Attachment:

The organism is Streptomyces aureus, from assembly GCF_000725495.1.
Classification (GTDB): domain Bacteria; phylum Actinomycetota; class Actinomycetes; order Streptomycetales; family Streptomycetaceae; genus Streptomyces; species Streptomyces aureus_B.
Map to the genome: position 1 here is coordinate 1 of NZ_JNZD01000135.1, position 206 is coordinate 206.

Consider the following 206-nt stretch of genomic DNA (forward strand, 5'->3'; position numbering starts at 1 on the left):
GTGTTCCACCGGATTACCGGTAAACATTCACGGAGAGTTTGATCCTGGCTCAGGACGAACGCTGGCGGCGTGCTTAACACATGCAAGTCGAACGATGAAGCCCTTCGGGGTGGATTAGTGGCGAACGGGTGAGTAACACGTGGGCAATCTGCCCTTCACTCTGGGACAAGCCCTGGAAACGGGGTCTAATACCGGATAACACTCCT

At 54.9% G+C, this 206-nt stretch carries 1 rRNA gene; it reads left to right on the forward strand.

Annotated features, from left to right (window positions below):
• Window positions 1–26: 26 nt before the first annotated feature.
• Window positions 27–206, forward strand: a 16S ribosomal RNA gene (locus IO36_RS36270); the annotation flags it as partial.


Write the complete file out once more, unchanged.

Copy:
The organism is Streptomyces aureus, from assembly GCF_000725495.1.
Classification (GTDB): domain Bacteria; phylum Actinomycetota; class Actinomycetes; order Streptomycetales; family Streptomycetaceae; genus Streptomyces; species Streptomyces aureus_B.
Map to the genome: position 1 here is coordinate 1 of NZ_JNZD01000135.1, position 206 is coordinate 206.

Consider the following 206-nt stretch of genomic DNA (forward strand, 5'->3'; position numbering starts at 1 on the left):
GTGTTCCACCGGATTACCGGTAAACATTCACGGAGAGTTTGATCCTGGCTCAGGACGAACGCTGGCGGCGTGCTTAACACATGCAAGTCGAACGATGAAGCCCTTCGGGGTGGATTAGTGGCGAACGGGTGAGTAACACGTGGGCAATCTGCCCTTCACTCTGGGACAAGCCCTGGAAACGGGGTCTAATACCGGATAACACTCCT

At 54.9% G+C, this 206-nt stretch carries 1 rRNA gene; it reads left to right on the forward strand.

Annotated features, from left to right (window positions below):
• Window positions 1–26: 26 nt before the first annotated feature.
• Window positions 27–206, forward strand: a 16S ribosomal RNA gene (locus IO36_RS36270); the annotation flags it as partial.